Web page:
When AI and Psychology Meet, Insights Emerge
Author: Marlis McCollum
MITRE has taken on a challenge: to shape America’s future workforce and economy by alerting college students to the power of artificial intelligence (AI). That vision is now taking shape at schools across the country through an initiative known as Generation AI Nexus (Gen AI).
“The idea is to expose all students to the power of artificial intelligence during their academic career,” says Michael Balazs, who leads the Gen AI initiative. “We want to introduce students from all disciplines to AI and data science and the critical role both will play in our future economy.”
Today, students have access to vast amounts of information. “The real benefit is understanding how to parse that information—how to stitch pieces of that data together to create new ideas or identify patterns,” Balazs explains. “By giving our workforce insights into how AI can help us accomplish this, we’re helping ensure that the next generation is equipped to keep our economy strong, our people healthy and secure, and our world a safer place.”
Launched in 2018, Gen AI is taking MITRE’s expertise in instructional design and data science to colleges and universities across the country, where the MITRE Gen AI team works in partnership with professors to design and integrate lessons on AI into their curriculum. MITRE then makes the lessons available through the Generation AI Nexus portal so that any college or university can use them in their own curriculum. Videos of MITRE-taught lessons are also available to the general public.
Can AI Help Reduce Veteran Suicide?
Augustine Osman, a professor of clinical psychology at The University of Texas at San Antonio (UTSA), is a recent participant in Gen AI.
“AI is instrumental in gaining detailed information from massive or large data sets that is useful in making critical decisions or judgments,” he says. “I wanted my students to be exposed to the opportunities AI can offer them as they plan their careers.”
Osman worked with the Gen AI team to construct an AI lesson exploring the factors that increase the risk of suicide among veterans with post-traumatic stress disorder (PTSD) and those that serve a protective function. (MITRE is also conducting research on veteran mental health and suicide prevention.)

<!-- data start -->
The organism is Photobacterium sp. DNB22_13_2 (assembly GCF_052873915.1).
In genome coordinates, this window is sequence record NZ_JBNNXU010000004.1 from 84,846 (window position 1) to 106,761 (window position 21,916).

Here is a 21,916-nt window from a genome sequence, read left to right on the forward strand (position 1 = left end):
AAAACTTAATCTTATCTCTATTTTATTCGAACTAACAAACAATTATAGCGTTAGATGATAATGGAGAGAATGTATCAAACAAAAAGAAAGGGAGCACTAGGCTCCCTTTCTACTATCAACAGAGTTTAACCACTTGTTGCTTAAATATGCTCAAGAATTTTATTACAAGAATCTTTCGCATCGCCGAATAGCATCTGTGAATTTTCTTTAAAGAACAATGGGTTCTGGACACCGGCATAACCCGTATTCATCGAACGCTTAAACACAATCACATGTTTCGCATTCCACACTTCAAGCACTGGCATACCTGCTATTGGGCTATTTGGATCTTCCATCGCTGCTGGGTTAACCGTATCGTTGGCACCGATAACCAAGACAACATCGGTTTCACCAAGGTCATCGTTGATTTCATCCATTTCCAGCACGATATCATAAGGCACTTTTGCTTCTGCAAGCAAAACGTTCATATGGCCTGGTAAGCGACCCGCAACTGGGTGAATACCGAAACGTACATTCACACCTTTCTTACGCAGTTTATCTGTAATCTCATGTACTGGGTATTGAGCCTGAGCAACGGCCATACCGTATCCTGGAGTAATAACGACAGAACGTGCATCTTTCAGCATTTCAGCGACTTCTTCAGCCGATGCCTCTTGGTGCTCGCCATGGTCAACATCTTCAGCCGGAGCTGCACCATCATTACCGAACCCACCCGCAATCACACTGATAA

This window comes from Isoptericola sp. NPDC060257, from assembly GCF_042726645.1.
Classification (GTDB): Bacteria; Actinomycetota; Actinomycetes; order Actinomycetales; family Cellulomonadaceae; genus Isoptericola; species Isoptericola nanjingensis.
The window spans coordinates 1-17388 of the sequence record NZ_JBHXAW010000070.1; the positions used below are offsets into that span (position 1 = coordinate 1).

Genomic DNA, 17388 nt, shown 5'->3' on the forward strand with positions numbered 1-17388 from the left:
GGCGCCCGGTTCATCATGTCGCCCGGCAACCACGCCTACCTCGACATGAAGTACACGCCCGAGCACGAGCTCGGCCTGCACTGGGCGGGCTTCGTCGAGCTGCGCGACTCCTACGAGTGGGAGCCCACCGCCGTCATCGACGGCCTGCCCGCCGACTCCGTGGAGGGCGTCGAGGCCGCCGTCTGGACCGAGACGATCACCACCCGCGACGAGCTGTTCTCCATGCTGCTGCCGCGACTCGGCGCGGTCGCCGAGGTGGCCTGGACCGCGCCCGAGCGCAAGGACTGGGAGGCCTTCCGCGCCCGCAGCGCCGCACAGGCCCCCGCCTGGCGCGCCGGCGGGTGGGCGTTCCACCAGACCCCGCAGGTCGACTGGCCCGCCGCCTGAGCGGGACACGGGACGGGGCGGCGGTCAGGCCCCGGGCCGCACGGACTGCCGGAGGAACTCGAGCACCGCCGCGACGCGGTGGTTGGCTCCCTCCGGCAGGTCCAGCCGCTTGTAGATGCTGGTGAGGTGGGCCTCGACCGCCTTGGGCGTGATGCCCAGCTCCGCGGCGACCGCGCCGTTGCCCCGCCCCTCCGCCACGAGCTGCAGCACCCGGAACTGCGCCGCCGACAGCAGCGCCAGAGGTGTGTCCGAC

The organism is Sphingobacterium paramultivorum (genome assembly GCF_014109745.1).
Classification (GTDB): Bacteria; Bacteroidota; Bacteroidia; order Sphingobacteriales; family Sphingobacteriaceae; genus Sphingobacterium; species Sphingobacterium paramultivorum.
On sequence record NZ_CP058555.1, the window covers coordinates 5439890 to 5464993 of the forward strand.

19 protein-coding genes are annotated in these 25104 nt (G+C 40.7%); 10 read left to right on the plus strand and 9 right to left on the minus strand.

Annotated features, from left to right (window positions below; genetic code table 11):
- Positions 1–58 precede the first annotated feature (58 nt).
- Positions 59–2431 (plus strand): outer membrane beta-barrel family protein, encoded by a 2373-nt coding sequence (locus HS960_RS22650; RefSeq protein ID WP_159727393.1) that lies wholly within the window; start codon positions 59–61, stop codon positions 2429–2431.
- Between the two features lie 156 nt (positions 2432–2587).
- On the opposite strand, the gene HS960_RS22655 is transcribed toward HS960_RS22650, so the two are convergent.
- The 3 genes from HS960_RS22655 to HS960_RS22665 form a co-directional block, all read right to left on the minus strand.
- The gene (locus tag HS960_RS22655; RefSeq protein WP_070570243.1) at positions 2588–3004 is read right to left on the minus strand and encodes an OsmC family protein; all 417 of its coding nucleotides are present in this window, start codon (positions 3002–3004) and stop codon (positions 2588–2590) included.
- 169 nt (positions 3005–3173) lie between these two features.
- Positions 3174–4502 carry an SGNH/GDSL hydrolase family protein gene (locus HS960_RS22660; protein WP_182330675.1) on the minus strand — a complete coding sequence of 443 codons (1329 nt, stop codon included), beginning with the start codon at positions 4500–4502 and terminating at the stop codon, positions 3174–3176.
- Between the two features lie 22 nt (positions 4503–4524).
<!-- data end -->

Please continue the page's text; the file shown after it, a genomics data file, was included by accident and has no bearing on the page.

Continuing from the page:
Every day, approximately 20 veterans take their own lives. What if there were a way to better determine when a veteran is at risk of suicide? That’s one of the questions Professor Osman wanted his students to explore through an analysis of data from two data sets he provided.
The data sets included information from assessment tools and survey instruments designed to evaluate a variety of factors that can be linked to suicide. These include measures of self-esteem and self-worth, reasons for living, family connectedness, suicide ideation, and alcohol abuse.
Creating an Experience-Appropriate Lesson
Most of the students enrolled in Osman’s beginning-level abnormal psychology course had not completed courses in statistics or advanced research methods. So, MITRE instructional designer Joe Garner guided the professor to limit the number of hypotheses to be tested and to introduce some basic principles of AI and data analysis and interpretation in preliminary lessons.
Preparing the lesson that would introduce the students to the outcomes of the AI data analysis fell largely to MITRE data scientist Steffani Silva.
“Steffani had to work with the professor to understand the data sets—how the data had been collected, what it was measuring, what fields were most relevant to the lesson, and how the data needed to be cleaned and coded to make it useful,” Garner says. Data cleaning, he explains, is the process of detecting and correcting or removing incomplete, inaccurate or irrelevant items in the data set.